A part of Vieux Lyon, the oldest district of Lyon, a quarter of Saint-Jean was an important part of Lyon in the Middle Ages, both for political and religious reasons. The Saint-Jean quarter still houses some important churches that exhibit Gothic or Romanesque architecture, the most famous being Saint Jean’s Cathedral. When you visit the Saint-Jean quarter, you have to discover the traboules – a series of passageways that were originally used by silk manufacturers to transport their products. Even though traboules date as far back as the IV century, most of them are on private property and have to be accessed through main doors, which are open for visitors in the afternoons.
This Ancient Theater of Fourvière is located on Fourvière Hill, near the Basilique Notre Dame de Fourvière. It is a long climb, but worth it. The ancient ruins are a picturesque sight, a great spot to take some pictures or just to take a stroll around. Walking among these ancient ruins that are over 2,000 years old allows visitors to see the history come alive in front of their eyes. Even though it is a tourist attraction these days, the theater comes alive once a year for the Nuits de Fourvière Festival that takes place in June and July.
An archaeological site and the Museum of Gallo-Roman Civilisation is located on Fourvière Hill, right next to the Ancient Theater of Fourvière. The site of the museum used to be the heart of the Roman city Lugdunum. The Museum of Gallo-Roman Civilisation houses various objects, such as statues, currency, jewellery, mosaics and ceramics, and other parts of both the public and private life of ancient Roman civilisation. A visit to this site is as informative as it is fascinating, with eye-catching ancient artefacts showing glimpses of the grand past.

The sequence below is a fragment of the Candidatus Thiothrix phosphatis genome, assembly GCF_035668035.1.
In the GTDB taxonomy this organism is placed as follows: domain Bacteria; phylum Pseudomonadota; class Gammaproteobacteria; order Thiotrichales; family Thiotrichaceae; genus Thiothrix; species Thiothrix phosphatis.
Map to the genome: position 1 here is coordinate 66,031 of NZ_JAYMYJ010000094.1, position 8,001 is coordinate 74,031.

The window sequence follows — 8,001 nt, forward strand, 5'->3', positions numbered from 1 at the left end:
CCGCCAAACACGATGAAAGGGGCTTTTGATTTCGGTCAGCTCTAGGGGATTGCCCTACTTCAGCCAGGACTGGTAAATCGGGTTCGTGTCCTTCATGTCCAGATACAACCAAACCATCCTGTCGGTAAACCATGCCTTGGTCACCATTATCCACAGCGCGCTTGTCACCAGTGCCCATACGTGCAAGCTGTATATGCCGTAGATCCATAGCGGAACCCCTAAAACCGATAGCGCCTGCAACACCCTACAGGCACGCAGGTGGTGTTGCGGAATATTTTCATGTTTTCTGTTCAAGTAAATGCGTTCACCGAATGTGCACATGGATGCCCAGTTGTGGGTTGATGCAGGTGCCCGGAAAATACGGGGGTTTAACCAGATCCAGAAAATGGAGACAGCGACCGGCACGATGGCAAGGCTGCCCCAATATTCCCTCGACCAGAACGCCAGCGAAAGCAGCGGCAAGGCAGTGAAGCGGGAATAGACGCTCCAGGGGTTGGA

Price: 4€ for adults, 2.50€ reduced, free admission every Thursday
Opning hours: Tue-Sun 10am-6pm
17 Rue Cléberg, Lyon, +33 472 384 930
Another ancient site on Fourvière Hill, the ancient Lyon Roman Baths date as far back as the II and III centuries. These public baths were unearthed in the 1970s and sadly, only the foundations have been recovered and restored. However, this site is an important place to visit as, in ancient Rome, bathing was a common daily activity practiced by most social classes. If you take a walk near these foundations, you will know that thousands of inhabitants of ancient Lyon, Lugdunum, have walked along the same path.
The first foundations of this ancient church, Iglesia de St-Nizier, were laid down as far back as the V century. However, before the foundations of the church, this was a site of a Roman monument, believed to be a temple of Attis in the II century. The legend says that the relics of the martyrs tortured in 177 AD have been built on the ruins of the church. Iglesia de St-Nizier takes its name after the bishop Nicetius of Lyon. It is rumored that his buried body was capable of great miracles, which has led the church to be named after him.
Opening hours: Tue-Sun 8am-8pm; Mon 2pm-6pm
1 Rue Saint-Nizier, Lyon, +33 472 411 805